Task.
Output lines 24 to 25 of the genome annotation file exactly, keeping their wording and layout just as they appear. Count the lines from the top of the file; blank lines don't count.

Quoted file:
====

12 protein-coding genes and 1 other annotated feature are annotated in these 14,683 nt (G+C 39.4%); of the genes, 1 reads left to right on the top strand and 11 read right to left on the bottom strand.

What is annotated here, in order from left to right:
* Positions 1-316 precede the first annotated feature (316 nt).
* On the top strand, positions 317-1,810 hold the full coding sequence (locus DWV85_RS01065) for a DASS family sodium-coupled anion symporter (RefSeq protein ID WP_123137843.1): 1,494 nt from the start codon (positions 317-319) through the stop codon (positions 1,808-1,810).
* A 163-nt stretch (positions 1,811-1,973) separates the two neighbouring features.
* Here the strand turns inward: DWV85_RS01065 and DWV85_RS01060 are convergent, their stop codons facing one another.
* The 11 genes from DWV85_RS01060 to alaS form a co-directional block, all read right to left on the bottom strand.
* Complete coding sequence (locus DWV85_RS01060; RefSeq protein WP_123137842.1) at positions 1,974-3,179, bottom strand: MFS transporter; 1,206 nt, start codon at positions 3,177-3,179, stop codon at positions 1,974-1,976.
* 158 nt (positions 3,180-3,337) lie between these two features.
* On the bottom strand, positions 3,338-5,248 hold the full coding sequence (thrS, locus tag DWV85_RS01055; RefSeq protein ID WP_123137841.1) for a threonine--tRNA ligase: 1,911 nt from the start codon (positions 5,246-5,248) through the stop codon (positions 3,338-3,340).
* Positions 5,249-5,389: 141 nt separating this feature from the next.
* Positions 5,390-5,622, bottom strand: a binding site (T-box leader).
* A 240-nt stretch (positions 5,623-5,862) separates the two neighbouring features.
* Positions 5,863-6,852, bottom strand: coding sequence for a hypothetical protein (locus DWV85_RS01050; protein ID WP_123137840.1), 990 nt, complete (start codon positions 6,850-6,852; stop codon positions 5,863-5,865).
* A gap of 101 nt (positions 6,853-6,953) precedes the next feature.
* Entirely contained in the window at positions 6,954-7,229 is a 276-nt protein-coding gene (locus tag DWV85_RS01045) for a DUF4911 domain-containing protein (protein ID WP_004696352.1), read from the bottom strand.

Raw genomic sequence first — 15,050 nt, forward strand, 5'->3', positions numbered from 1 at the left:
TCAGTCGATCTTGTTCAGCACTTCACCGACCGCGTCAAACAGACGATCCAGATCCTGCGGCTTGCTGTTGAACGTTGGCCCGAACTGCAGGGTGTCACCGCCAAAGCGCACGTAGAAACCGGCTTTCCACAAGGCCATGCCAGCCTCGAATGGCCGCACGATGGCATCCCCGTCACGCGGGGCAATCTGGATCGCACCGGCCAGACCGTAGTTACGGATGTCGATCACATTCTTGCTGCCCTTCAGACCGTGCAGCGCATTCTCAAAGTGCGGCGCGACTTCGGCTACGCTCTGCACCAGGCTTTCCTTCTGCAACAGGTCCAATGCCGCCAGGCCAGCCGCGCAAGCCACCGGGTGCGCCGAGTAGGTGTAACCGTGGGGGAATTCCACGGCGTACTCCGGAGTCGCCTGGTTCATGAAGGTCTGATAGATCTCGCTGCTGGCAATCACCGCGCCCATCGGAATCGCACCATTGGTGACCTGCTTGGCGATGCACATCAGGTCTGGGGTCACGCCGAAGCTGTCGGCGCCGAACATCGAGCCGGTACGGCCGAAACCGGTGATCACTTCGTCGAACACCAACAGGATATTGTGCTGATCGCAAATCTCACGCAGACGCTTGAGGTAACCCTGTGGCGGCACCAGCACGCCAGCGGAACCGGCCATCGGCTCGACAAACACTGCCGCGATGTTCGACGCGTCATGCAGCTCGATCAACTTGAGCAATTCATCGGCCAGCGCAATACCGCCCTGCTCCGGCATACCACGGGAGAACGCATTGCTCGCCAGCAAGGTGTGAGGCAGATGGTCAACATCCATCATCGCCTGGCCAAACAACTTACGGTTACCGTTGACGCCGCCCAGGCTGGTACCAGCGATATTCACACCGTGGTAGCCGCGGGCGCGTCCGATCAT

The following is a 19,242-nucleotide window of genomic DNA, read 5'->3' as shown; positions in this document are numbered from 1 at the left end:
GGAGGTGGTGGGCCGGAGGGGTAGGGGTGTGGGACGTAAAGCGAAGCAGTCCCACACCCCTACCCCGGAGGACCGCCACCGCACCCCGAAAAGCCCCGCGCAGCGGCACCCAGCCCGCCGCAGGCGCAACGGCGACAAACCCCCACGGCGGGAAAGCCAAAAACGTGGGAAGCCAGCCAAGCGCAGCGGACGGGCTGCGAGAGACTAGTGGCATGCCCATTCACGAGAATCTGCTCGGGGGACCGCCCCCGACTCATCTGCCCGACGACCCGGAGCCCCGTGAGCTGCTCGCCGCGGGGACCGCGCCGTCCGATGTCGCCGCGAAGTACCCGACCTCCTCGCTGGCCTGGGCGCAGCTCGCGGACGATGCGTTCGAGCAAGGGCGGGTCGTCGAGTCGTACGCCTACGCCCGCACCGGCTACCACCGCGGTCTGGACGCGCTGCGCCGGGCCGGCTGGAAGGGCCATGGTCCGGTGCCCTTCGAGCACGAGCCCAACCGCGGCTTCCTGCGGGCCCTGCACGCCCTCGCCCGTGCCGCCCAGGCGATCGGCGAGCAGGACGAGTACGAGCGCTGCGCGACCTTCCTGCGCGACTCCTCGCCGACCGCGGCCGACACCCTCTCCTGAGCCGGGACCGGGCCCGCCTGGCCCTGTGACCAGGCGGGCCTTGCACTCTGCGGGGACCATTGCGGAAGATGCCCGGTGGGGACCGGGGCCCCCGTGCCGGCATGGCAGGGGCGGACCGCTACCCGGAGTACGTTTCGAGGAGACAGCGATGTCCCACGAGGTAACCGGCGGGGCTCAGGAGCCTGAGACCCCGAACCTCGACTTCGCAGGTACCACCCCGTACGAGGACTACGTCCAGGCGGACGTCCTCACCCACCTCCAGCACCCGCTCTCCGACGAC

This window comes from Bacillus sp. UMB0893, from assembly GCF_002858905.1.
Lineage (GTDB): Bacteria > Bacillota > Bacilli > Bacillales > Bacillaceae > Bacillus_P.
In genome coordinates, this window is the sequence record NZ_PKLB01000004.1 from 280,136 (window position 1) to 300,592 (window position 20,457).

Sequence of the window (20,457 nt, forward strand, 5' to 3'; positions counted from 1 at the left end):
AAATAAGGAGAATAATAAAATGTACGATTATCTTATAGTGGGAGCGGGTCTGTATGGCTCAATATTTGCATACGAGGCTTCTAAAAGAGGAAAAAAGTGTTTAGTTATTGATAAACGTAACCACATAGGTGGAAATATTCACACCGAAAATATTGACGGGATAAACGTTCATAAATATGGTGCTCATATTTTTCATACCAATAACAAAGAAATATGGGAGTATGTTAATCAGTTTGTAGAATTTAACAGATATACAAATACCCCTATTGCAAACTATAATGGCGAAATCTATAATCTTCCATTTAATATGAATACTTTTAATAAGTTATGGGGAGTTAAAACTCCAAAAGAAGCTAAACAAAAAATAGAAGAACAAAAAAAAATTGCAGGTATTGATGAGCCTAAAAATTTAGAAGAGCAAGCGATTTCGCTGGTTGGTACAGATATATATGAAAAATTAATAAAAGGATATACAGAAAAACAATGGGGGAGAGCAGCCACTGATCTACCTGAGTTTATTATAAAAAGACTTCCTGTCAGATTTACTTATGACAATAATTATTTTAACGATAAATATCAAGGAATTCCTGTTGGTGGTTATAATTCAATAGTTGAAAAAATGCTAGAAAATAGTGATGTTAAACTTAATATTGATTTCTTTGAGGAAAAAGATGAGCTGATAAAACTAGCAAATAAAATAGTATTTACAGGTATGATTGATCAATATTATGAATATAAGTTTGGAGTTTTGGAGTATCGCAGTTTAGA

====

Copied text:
Sequence of the window (20,457 nt, forward strand, 5' to 3'; positions counted from 1 at the left end):
AAATAAGGAGAATAATAAAATGTACGATTATCTTATAGTGGGAGCGGGTCTGTATGGCTCAATATTTGCATACGAGGCTTCTAAAAGAGGAAAAAAGTGTTTAGTTATTGATAAACGTAACCACATAGGTGGAAATATTCACACCGAAAATATTGACGGGATAAACGTTCATAAATATGGTGCTCATATTTTTCATACCAATAACAAAGAAATATGGGAGTATGTTAATCAGTTTGTAGAATTTAACAGATATACAAATACCCCTATTGCAAACTATAATGGCGAAATCTATAATCTTCCATTTAATATGAATACTTTTAATAAGTTATGGGGAGTTAAAACTCCAAAAGAAGCTAAACAAAAAATAGAAGAACAAAAAAAAATTGCAGGTATTGATGAGCCTAAAAATTTAGAAGAGCAAGCGATTTCGCTGGTTGGTACAGATATATATGAAAAATTAATAAAAGGATATACAGAAAAACAATGGGGGAGAGCAGCCACTGATCTACCTGAGTTTATTATAAAAAGACTTCCTGTCAGATTTACTTATGACAATAATTATTTTAACGATAAATATCAAGGAATTCCTGTTGGTGGTTATAATTCAATAGTTGAAAAAATGCTAGAAAATAGTGATGTTAAACTTAATATTGATTTCTTTGAGGAAAAAGATGAGCTGATAAAACTAGCAAATAAAATAGTATTTACAGGTATGATTGATCAATATTATGAATATAAGTTTGGAGTTTTGGAGTATCGCAGTTTAGA